11. Neurogenesis in the water flea Daphnia magna (Crustacea, Branchiopoda) suggests different mechanisms of neuroblast formation in insects and crustaceans.

    Developmental Biology 357(1):42 (2011) PMID 21624360

    Within euarthropods, the morphological and molecular mechanisms of early nervous system development have been analysed in insects and several representatives of chelicerates and myriapods, while data on crustaceans are fragmentary. Neural stem cells (neuroblasts) generate the nervous system in i...
  12. Conserved and novel functions for Netrin in the formation of the axonal scaffold and glial sheath cells in spiders.

    Developmental Biology 353(1):134 (2011) PMID 21334324

    Netrins are well known for their function as long-range chemotropic guidance cues, in particular in the ventral midline of vertebrates and invertebrates. Over the past years, publications are accumulating that support an additional short-range function for Netrins in diverse developmental proces...
  13. Expression patterns of neural genes in Euperipatoides kanangrensis suggest divergent evolution of onychophoran and euarthropod neurogenesis.

    PNAS 107(52):22576 (2010) PMID 21149708 PMCID PMC3012506

    One of the controversial debates on euarthropod relationships centers on the question as to whether insects, crustaceans, and myriapods (Mandibulata) share a common ancestor or whether myriapods group with the chelicerates (Myriochelata). The debate was stimulated recently by studies in chelicer...
  14. The morphological and molecular processes of onychophoran brain development show unique features that are neither comparable to insects nor to chelicerates.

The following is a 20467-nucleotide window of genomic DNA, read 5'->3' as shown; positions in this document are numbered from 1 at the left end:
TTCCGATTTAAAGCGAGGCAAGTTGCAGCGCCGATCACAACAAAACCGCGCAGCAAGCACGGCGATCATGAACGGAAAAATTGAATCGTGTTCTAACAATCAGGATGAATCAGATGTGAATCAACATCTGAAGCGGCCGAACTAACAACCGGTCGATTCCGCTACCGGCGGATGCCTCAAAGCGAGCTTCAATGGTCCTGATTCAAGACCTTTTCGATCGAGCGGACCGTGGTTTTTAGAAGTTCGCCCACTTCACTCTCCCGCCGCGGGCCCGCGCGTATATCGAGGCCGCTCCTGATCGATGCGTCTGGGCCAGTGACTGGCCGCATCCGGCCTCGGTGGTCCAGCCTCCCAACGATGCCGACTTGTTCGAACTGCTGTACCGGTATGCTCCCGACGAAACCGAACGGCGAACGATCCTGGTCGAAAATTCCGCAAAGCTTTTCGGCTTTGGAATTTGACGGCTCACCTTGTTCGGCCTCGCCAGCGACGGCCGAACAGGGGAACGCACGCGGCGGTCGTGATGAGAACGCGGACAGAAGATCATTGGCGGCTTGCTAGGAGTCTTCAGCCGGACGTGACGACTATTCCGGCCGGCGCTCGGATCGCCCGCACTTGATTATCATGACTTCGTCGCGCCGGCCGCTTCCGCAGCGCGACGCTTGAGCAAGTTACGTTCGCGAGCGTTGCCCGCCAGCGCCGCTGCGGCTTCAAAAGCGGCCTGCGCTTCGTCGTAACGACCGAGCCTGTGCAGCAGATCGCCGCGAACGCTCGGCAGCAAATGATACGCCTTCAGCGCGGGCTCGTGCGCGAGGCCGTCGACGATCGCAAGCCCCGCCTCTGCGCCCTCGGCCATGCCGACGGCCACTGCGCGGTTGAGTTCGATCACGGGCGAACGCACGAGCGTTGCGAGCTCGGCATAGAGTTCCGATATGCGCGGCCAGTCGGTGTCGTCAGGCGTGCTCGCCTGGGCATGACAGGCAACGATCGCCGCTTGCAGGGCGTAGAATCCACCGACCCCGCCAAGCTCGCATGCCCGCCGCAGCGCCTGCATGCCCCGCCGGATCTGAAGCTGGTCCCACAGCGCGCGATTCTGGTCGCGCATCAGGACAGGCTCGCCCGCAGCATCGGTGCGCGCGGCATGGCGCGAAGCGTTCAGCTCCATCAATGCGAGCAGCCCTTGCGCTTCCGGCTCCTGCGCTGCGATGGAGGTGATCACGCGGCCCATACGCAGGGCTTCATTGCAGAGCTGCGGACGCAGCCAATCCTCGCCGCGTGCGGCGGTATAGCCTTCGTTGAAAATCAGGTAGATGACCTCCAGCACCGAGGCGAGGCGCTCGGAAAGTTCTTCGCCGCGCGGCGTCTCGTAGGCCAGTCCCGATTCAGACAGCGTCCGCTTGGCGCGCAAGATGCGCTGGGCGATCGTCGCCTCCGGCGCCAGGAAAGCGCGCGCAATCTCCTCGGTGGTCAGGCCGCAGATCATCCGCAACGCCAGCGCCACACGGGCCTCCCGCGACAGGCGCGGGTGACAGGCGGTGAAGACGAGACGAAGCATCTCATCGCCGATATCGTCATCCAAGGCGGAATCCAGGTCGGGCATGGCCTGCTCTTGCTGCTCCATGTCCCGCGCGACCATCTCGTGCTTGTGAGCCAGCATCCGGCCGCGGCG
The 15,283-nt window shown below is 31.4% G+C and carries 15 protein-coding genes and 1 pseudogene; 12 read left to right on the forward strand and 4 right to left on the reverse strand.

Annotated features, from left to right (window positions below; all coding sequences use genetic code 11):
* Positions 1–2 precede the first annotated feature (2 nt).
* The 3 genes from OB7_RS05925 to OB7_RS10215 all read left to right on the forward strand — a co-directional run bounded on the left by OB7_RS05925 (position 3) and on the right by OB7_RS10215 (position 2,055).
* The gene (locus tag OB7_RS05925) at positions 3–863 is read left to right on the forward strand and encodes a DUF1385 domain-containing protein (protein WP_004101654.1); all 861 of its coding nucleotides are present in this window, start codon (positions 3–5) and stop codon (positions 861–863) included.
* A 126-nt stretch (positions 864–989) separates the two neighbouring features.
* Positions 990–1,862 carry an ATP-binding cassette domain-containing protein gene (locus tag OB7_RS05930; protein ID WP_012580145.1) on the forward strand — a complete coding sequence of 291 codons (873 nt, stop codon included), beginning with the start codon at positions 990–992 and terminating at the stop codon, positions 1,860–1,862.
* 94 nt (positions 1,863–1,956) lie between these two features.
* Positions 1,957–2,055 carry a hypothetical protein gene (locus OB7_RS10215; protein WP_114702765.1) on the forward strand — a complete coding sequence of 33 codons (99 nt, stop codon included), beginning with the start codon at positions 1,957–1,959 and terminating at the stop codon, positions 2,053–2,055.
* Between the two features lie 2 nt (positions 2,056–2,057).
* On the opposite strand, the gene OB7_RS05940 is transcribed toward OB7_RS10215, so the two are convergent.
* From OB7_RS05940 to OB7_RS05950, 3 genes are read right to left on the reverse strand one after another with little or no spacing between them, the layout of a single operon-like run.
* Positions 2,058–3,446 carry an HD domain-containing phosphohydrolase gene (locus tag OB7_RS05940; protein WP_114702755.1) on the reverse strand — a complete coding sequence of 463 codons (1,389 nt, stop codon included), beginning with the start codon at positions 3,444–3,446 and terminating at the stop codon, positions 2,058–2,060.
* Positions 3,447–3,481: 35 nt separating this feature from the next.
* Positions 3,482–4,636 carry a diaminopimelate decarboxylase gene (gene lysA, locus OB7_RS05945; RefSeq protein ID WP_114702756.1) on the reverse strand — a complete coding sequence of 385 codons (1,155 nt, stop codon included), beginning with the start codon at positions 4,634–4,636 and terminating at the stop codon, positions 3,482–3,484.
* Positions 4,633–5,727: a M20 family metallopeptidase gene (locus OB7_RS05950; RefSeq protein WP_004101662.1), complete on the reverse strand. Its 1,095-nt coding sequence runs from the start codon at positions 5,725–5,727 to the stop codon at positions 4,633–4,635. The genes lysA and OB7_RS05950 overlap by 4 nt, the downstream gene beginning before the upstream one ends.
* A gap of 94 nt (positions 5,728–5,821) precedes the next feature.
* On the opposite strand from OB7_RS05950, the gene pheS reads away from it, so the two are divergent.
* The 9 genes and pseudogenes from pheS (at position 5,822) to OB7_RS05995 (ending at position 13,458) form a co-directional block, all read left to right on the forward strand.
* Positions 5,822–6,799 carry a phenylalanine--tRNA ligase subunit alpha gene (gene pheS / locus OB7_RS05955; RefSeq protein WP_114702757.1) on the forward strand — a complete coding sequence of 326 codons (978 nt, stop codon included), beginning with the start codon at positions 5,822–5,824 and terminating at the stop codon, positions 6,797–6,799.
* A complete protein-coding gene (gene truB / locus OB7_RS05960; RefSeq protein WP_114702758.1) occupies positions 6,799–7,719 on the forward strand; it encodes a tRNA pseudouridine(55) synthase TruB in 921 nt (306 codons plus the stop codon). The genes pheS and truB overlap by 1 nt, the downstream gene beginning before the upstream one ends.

Arthropod Structure & Development 39(6):478 (2010) PMID 20696271

    The phylogenetic position of onychophorans is still being debated; however, most phylogenies suggest that onychophorans are a sister group to the arthropods. Here we have analysed neurogenesis in the brain of the onychophoran Euperipatoides kanangrensis. We show that the development of the onych...
  15. Evolution of patterning mechanisms.

    Arthropod Structure & Development 39(6):397 (2010) PMID 21034851

  16. How can conserved gene expression allow for variation? Lessons from the dorso-ventral patterning gene muscle segment homeobox.

    Developmental Biology 345(1):105 (2010) PMID 20561517

    Arthropods are common in marine, freshwater, terrestrial, and even aerial environments. The arthropod nervous systems must be adjusted to the highly diverse behaviour and requirements of the individual arthropod species. This raises the question of how the underlying patterning mechanisms have c...
  17. Compartmentalization of the precheliceral neuroectoderm in the spider Cupiennius salei: development of the arcuate body, optic ganglia, and mushroom body.

    Journal of Comparative Neurology 518(13):2612 (2010) PMID 20503430

    Similarly to vertebrates, arthropod brains are compartmentalized into centers with specific neurological functions such as cognition, behavior, and memory. The centers can be further subdivided into smaller functional units. This raises the question of how these compartments are formed during de...
  18. An arthropod cis-regulatory element functioning in sensory organ precursor development dates back to the Cambrian.

    BMC Biology 8:127 (2010) PMID 20868489 PMCID PMC2958161

    An increasing number of publications demonstrate conservation of function of cis-regulatory elements without sequence similarity. In invertebrates such functional conservation has only been shown for closely related species. Here we demonstrate the existence of an ancient arthropod regulatory el...
  19. The water flea Daphnia--a 'new' model system for ecology and evolution?

    Journal of Biology 9(2):21 (2010) PMID 20478012 PMCID PMC2871515

    Daphnia pulex is the first crustacean to have its genome sequenced. Availability of the genome sequence will have implications for research in aquatic ecology and evolution in particular, as addressed by a series of papers published recently in BMC Evolutionary Biology and BMC Genomics.
  20. 15-P041 Early Neurogenesis in the red flour beetle Tribolium castaneum

    Mechanisms of Development 126:S259 (2009)